And he chooses to leave them with this image of the vineyard, and a word repeated over and over again – abide – seven times in this excerpt but 10 times in first 10 verses of chapter 15.  

The image of the vineyard would have resonated with the disciples. The prophets like Jeremiah and Ezekiel spoke about Israel, God’s people, as God’s vine, a vine that went astray time and again, and stopped bearing fruit. The Old Testament is full of times where God stepped in with the secateurs, as it were, to bring it back to a healthy state. [1]

Jesus’s image here of himself as the vine and the father as the vine-grower is important – instead of Israel being God’s vine, Jesus describes himself as the vine. All those who abide in him will be part of God’s family, and will belong to God.

This would have been encouraging to the disciples as they faced Jesus being physically taken from them. They aren’t separated at all; they will be part of him, and he will be part of them.

Jesus doesn’t just say I am the vine, but adds you are the branches (5).

The good news Jesus leaves them with is a reminder they are connected. The branches are no good on their own separated from the vine. But also, the vine can’t bear fruit unless it has branches. They need to know that they belong, they are not cut off and abandoned. That Jesus lives within them. That they can be fruitful even when he’s not physically present.

This image would have been encouraging, rather than frightening for Jesus’ disciples.

And so, for us?

As we begin this new phase in the life of St Mary’s Church, I wonder what God might be saying to us, right here, right now.

I believe that God wants us to flourish and be fruitful. That can mean all sorts of things and may, not necessarily (but perhaps it might!) meaning numerical growth. But being fruitful also means bearing the fruits of the spirit which are  ‘love, joy, peace, patience, kindness, goodness, faithfulness, gentleness and self-control’ (Galatians 5.22-23).

Are we willing to trust that God wants the best for us, and trust that any loving pruning is to make way for something new and good, and to produce the very best in us for the sake of our world.

If we are willing to trust, then all that’s needed is for us to abide, which mean to rest in, or hold on to, God’s love.

‘God is love, and those who abide in love abide in God, and God abides in them’.

In our second reading ‘love’ is mentioned a whopping 29 times.

I love the poetry of Malcolm Guite, and his sonnet on this passage is beautiful:[2]

How might it feel to be part of the vine?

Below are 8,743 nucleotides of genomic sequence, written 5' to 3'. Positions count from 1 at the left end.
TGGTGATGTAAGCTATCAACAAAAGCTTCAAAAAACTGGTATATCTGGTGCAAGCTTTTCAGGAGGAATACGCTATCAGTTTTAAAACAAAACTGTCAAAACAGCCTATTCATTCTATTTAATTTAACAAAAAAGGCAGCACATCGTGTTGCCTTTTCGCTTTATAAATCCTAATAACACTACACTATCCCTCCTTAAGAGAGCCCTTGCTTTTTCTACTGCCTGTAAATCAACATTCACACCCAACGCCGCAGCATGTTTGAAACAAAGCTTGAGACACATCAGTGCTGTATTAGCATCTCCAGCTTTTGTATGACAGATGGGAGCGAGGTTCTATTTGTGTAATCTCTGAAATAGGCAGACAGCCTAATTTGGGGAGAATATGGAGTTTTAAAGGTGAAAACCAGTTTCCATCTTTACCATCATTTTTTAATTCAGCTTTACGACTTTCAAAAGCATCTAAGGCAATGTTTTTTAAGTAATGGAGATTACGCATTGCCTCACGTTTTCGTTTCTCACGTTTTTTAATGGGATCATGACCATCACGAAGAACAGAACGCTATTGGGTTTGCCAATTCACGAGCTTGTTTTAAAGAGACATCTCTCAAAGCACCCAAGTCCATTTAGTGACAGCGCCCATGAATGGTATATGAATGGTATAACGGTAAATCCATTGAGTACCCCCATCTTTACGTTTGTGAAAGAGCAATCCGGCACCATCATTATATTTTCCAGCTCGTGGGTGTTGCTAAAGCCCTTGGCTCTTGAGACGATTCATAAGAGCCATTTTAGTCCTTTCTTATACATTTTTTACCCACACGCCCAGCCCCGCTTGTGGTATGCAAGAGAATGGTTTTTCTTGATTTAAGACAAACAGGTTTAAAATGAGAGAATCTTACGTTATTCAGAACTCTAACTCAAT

Not just to see the vineyard from afar

Or even pluck the clusters, press the wine,

But to be grafted in, to feel the stir

Of inward sap that rises from our root,

Himself deep planted in the ground of Love,

To feel a leaf unfold a tender shoot,

As tendrils curled unfurl, as branches give

A little to the swelling of the grape,

In gradual perfection, round and full,

To bear within oneself the joy and hope

Of God’s good vintage, till it’s ripe and whole.

What might it mean to bide and to abide

In such rich love as makes the poor heart glad?

So, let us trust that God the vine-grower wants the very best for us. He isn’t a sporadic gardener like me, but is patient, lovingly pruning when we need it, so we can be the best we can be.

Let us be ‘grafted in’ to Jesus the vine – as Guite says, ‘to feel the stir/ Of inward sap that rises from our root/ Himself deep planted in the ground of Love’. How can we be grafted in? We can do this by taking time to pray, reading scripture, coming to the Eucharist. When we are grafted in to Jesus the good fruits will just flow through us.

And let us then share these good fruits with our neighbours and within our community, particularly with those who feel cut off, or who don’t know they belong. One of my friends wrote to me to say how welcoming she found St Mary’s when she came on Thursday, but she also wanted to know what the red wine was after the service as she said it was delicious[3]! We are already producing and sharing good fruit!

I will end with words again from 1 John 4.16:

‘God is love, and those who abide in love abide in God, and God abides in them’.


[1] See Jeremiah 2.21 and Ezekiel 17


[3] Apparently it was The Guv’nor from Majestic if you’re interested